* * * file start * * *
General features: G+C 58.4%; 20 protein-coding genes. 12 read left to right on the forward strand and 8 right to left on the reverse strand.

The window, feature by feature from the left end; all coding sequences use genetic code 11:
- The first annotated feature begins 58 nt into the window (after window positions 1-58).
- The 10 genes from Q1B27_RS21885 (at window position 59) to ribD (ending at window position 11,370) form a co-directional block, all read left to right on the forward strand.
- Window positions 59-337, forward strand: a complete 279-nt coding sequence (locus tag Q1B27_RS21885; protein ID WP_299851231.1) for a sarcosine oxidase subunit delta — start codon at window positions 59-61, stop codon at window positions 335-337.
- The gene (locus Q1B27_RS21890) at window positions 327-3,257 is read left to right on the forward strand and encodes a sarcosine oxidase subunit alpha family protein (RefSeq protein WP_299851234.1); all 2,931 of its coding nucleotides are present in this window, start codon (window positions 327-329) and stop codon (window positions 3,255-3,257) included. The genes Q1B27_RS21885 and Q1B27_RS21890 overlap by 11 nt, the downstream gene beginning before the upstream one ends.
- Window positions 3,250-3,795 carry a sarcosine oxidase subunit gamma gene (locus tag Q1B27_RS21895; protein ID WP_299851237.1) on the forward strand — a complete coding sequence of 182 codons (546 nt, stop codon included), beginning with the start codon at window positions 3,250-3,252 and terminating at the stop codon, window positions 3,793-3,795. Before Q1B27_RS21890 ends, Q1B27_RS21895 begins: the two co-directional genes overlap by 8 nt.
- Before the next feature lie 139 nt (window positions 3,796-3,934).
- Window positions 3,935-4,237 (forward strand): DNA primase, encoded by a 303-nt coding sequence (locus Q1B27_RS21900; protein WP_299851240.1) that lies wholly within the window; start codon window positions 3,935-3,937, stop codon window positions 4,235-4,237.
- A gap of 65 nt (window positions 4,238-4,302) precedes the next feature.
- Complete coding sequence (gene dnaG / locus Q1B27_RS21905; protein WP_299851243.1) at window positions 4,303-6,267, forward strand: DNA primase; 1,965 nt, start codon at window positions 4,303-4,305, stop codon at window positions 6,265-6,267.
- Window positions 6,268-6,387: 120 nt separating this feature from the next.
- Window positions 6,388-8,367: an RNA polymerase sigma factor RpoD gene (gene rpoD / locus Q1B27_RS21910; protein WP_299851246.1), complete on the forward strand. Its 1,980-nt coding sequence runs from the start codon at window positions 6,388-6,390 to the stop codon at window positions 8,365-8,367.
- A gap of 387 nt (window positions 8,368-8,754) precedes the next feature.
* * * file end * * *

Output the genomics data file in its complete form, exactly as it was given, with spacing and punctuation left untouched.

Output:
General features: G+C 58.4%; 20 protein-coding genes. 12 read left to right on the forward strand and 8 right to left on the reverse strand.

The window, feature by feature from the left end; all coding sequences use genetic code 11:
- The first annotated feature begins 58 nt into the window (after window positions 1-58).
- The 10 genes from Q1B27_RS21885 (at window position 59) to ribD (ending at window position 11,370) form a co-directional block, all read left to right on the forward strand.
- Window positions 59-337, forward strand: a complete 279-nt coding sequence (locus tag Q1B27_RS21885; protein ID WP_299851231.1) for a sarcosine oxidase subunit delta — start codon at window positions 59-61, stop codon at window positions 335-337.
- The gene (locus Q1B27_RS21890) at window positions 327-3,257 is read left to right on the forward strand and encodes a sarcosine oxidase subunit alpha family protein (RefSeq protein WP_299851234.1); all 2,931 of its coding nucleotides are present in this window, start codon (window positions 327-329) and stop codon (window positions 3,255-3,257) included. The genes Q1B27_RS21885 and Q1B27_RS21890 overlap by 11 nt, the downstream gene beginning before the upstream one ends.
- Window positions 3,250-3,795 carry a sarcosine oxidase subunit gamma gene (locus tag Q1B27_RS21895; protein ID WP_299851237.1) on the forward strand — a complete coding sequence of 182 codons (546 nt, stop codon included), beginning with the start codon at window positions 3,250-3,252 and terminating at the stop codon, window positions 3,793-3,795. Before Q1B27_RS21890 ends, Q1B27_RS21895 begins: the two co-directional genes overlap by 8 nt.
- Before the next feature lie 139 nt (window positions 3,796-3,934).
- Window positions 3,935-4,237 (forward strand): DNA primase, encoded by a 303-nt coding sequence (locus Q1B27_RS21900; protein WP_299851240.1) that lies wholly within the window; start codon window positions 3,935-3,937, stop codon window positions 4,235-4,237.
- A gap of 65 nt (window positions 4,238-4,302) precedes the next feature.
- Complete coding sequence (gene dnaG / locus Q1B27_RS21905; protein WP_299851243.1) at window positions 4,303-6,267, forward strand: DNA primase; 1,965 nt, start codon at window positions 4,303-4,305, stop codon at window positions 6,265-6,267.
- Window positions 6,268-6,387: 120 nt separating this feature from the next.
- Window positions 6,388-8,367: an RNA polymerase sigma factor RpoD gene (gene rpoD / locus Q1B27_RS21910; protein WP_299851246.1), complete on the forward strand. Its 1,980-nt coding sequence runs from the start codon at window positions 6,388-6,390 to the stop codon at window positions 8,365-8,367.
- A gap of 387 nt (window positions 8,368-8,754) precedes the next feature.